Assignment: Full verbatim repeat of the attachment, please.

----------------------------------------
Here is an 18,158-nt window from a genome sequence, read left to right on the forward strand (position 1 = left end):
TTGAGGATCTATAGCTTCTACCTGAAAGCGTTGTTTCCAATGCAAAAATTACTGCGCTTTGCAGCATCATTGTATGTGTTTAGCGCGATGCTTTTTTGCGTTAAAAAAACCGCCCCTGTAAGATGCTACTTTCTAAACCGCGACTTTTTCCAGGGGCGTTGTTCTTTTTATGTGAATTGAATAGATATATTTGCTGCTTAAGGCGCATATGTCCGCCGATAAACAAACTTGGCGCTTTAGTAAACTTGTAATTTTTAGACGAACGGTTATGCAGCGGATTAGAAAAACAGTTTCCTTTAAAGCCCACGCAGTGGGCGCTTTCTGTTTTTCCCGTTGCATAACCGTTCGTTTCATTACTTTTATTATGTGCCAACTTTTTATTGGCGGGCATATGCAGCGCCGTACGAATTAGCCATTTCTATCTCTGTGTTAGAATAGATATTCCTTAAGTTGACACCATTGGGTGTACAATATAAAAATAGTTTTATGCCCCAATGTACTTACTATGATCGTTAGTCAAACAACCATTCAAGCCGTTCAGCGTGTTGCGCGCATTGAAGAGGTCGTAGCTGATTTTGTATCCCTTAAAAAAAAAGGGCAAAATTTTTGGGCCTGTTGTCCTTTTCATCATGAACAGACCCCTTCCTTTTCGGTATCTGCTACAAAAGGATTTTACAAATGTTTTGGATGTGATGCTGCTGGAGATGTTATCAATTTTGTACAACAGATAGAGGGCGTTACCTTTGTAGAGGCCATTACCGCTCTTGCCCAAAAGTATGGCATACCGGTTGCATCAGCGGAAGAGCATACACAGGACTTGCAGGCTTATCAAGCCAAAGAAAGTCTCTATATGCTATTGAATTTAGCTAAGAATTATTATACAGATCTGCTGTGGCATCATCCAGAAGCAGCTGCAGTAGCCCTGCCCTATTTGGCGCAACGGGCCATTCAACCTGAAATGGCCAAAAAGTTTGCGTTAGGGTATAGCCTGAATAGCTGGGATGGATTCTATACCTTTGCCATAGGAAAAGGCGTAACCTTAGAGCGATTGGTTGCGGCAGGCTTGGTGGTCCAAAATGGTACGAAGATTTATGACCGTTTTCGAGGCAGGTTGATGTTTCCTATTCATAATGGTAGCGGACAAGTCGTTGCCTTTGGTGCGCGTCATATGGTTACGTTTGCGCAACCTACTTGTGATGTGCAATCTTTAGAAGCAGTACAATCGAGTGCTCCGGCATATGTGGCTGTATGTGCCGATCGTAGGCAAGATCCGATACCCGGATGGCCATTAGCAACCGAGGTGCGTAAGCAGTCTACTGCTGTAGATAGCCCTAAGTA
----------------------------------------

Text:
Here is an 18,158-nt window from a genome sequence, read left to right on the forward strand (position 1 = left end):
TTGAGGATCTATAGCTTCTACCTGAAAGCGTTGTTTCCAATGCAAAAATTACTGCGCTTTGCAGCATCATTGTATGTGTTTAGCGCGATGCTTTTTTGCGTTAAAAAAACCGCCCCTGTAAGATGCTACTTTCTAAACCGCGACTTTTTCCAGGGGCGTTGTTCTTTTTATGTGAATTGAATAGATATATTTGCTGCTTAAGGCGCATATGTCCGCCGATAAACAAACTTGGCGCTTTAGTAAACTTGTAATTTTTAGACGAACGGTTATGCAGCGGATTAGAAAAACAGTTTCCTTTAAAGCCCACGCAGTGGGCGCTTTCTGTTTTTCCCGTTGCATAACCGTTCGTTTCATTACTTTTATTATGTGCCAACTTTTTATTGGCGGGCATATGCAGCGCCGTACGAATTAGCCATTTCTATCTCTGTGTTAGAATAGATATTCCTTAAGTTGACACCATTGGGTGTACAATATAAAAATAGTTTTATGCCCCAATGTACTTACTATGATCGTTAGTCAAACAACCATTCAAGCCGTTCAGCGTGTTGCGCGCATTGAAGAGGTCGTAGCTGATTTTGTATCCCTTAAAAAAAAAGGGCAAAATTTTTGGGCCTGTTGTCCTTTTCATCATGAACAGACCCCTTCCTTTTCGGTATCTGCTACAAAAGGATTTTACAAATGTTTTGGATGTGATGCTGCTGGAGATGTTATCAATTTTGTACAACAGATAGAGGGCGTTACCTTTGTAGAGGCCATTACCGCTCTTGCCCAAAAGTATGGCATACCGGTTGCATCAGCGGAAGAGCATACACAGGACTTGCAGGCTTATCAAGCCAAAGAAAGTCTCTATATGCTATTGAATTTAGCTAAGAATTATTATACAGATCTGCTGTGGCATCATCCAGAAGCAGCTGCAGTAGCCCTGCCCTATTTGGCGCAACGGGCCATTCAACCTGAAATGGCCAAAAAGTTTGCGTTAGGGTATAGCCTGAATAGCTGGGATGGATTCTATACCTTTGCCATAGGAAAAGGCGTAACCTTAGAGCGATTGGTTGCGGCAGGCTTGGTGGTCCAAAATGGTACGAAGATTTATGACCGTTTTCGAGGCAGGTTGATGTTTCCTATTCATAATGGTAGCGGACAAGTCGTTGCCTTTGGTGCGCGTCATATGGTTACGTTTGCGCAACCTACTTGTGATGTGCAATCTTTAGAAGCAGTACAATCGAGTGCTCCGGCATATGTGGCTGTATGTGCCGATCGTAGGCAAGATCCGATACCCGGATGGCCATTAGCAACCGAGGTGCGTAAGCAGTCTACTGCTGTAGATAGCCCTAAGTA